Faculty of Medicine, Nursing and Health Sciences

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This unit entry is for students who completed this unit in 2016 only. For students planning to study the unit, please refer to the unit indexes in the the current edition of the Handbook. If you have any queries contact the managing faculty for your course or area of study.

Monash University

6 points, SCA Band 1, 0.125 EFTSL

Undergraduate - Unit

Refer to the specific census and withdrawal dates for the semester(s) in which this unit is offered.


Medicine, Nursing and Health Sciences

Organisational Unit

School of Psychological Sciences


Associate Professor Jeroen Van Boxtel



  • First semester 2016 (Day)


Computational neuroscience bridges several disciplines such as neuroscience, cognitive science, psychology, electrical engineering, computer science, mathematics, and physics. Brain function is studied with a focus on the information processing properties. This unit introduces several key concepts and techniques that are necessary to understand computational neuroscience. Specifically, it aims to endow the students with an understanding of existing basic computational models in neuroscience.

There will be a focus on theoretical aspects of commonly encountered computational problems in cognitive neuroscience (e.g. Fourier analysis and graph theory), as well as practicing modelling skills on the computer (e.g. numerical modelling, ordinary differential equations). These theoretical topics will be linked to common applications: e.g., integrate-and-fire neuronal modelling, connectivity analysis.

At the end of the unit, students are expected to understand the main concepts and have a basic set of computational skills through hands-on programming of simple models. It is expected that the students will be better prepared for understanding and performing work in the field cognitive neuroscience which is increasingly dependent on computational tools, and be less apprehensive of research in general.


Upon successful completion of this unit, students should be able to:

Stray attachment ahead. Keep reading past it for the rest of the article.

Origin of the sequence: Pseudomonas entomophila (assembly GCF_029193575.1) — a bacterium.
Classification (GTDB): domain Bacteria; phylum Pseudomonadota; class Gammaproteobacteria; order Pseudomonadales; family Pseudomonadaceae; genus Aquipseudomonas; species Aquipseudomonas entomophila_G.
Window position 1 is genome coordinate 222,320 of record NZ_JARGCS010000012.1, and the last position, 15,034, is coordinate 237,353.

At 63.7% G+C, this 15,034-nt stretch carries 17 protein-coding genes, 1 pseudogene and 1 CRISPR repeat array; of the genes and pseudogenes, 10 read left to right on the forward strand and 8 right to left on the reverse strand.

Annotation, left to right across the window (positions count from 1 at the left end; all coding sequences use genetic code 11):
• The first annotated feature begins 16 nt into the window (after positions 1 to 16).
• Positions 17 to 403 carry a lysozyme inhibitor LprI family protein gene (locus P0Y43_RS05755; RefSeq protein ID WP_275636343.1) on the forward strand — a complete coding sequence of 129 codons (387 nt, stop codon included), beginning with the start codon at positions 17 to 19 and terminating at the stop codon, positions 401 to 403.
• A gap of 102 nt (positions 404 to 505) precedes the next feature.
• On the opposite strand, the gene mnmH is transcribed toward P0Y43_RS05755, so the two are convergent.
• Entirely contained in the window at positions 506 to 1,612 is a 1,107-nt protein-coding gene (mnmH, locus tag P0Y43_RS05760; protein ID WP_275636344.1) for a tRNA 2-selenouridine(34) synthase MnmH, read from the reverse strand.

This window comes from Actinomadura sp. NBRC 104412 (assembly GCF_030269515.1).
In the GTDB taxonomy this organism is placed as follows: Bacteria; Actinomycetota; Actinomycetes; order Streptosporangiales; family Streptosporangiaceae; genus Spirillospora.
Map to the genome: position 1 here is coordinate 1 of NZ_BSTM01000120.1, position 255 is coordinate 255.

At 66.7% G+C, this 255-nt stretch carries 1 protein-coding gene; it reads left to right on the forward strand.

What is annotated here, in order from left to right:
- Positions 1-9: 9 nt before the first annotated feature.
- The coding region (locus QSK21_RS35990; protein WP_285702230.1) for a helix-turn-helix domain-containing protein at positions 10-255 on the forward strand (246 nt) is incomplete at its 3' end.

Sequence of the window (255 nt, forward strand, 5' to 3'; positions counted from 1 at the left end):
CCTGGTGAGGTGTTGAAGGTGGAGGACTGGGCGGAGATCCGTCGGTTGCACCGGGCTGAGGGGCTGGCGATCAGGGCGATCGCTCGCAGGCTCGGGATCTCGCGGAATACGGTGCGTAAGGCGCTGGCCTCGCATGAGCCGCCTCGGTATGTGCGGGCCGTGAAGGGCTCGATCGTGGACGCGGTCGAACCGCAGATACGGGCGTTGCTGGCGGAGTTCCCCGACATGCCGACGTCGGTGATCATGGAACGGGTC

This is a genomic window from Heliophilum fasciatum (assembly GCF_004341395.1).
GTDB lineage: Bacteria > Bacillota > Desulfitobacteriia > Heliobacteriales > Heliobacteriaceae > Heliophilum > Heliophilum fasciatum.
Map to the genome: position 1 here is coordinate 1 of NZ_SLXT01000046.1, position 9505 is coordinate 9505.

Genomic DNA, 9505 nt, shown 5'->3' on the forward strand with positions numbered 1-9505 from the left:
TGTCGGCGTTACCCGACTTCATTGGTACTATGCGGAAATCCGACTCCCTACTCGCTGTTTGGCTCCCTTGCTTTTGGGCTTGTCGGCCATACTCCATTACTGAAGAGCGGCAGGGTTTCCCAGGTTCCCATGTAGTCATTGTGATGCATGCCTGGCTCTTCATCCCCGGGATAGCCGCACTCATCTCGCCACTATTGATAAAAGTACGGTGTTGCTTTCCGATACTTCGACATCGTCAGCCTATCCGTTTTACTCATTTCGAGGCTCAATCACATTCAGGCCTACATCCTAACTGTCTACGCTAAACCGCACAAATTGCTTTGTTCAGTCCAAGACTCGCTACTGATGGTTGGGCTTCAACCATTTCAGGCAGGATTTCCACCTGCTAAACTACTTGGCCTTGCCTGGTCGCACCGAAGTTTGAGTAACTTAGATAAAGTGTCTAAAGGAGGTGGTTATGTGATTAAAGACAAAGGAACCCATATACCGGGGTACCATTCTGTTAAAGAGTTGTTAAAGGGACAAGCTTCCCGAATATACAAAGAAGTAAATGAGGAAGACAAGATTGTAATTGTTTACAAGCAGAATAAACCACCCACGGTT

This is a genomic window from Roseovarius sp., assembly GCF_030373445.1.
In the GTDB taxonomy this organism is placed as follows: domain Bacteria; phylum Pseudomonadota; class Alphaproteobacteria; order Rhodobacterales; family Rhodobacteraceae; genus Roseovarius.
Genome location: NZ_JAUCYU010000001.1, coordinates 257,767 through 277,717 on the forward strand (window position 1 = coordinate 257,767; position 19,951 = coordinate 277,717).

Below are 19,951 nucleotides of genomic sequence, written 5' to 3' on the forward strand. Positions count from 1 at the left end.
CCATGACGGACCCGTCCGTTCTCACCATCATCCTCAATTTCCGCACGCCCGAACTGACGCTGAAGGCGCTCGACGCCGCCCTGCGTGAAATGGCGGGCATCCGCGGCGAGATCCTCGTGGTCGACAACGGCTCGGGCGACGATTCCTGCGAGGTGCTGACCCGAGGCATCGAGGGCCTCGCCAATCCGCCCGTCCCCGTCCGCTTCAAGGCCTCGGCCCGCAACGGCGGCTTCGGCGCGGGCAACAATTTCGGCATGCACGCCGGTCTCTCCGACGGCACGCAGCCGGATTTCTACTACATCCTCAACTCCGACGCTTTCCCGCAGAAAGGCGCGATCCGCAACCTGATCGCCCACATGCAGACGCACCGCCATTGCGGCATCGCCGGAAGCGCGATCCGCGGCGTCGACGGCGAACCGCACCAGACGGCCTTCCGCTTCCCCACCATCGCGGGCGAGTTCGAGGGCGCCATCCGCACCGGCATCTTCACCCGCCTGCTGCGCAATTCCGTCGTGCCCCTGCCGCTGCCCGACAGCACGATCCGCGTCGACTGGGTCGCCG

1. Explain core theoretical concepts in computational neuroscience, especially as they relate to cognitive neuroscience.
  2. Critically evaluate the contribution of contemporary research findings and theories in key areas of computational neuroscience.
  3. Describe the use of a range of computational tools and paradigms used within different domains of neuroscientific research.
  4. Translate a theoretical question into a computational approach, e.g. a computational model.
  5. Explain and apply basic neuroscience knowledge within a modelling approach.


Examination (MCQ) (2 hours) (30%)
Essay (1,500 words) (25%)
6 x Computer projects (400 - 500 words each) (45%)

Workload requirements

One x 2 hour lectures each week and one 2 hour workshop every fortnight.

For each week during the semester that students are not engaged in a workshop, students will be expected to independently complete the equivalent of 2 hours independent study that is linked to their workshop activities. Attendance is not monitored; students are assessed on their answers provided for each computer project.

For each week during the semester, students will be expected to complete the equivalent of 2 hours preparation for each lecture, 2 hours preparation for each workshop and 4 hours of research work/independent study (total = 12 hours study).

See also Unit timetable information

Chief examiner(s)

This unit applies to the following area(s) of study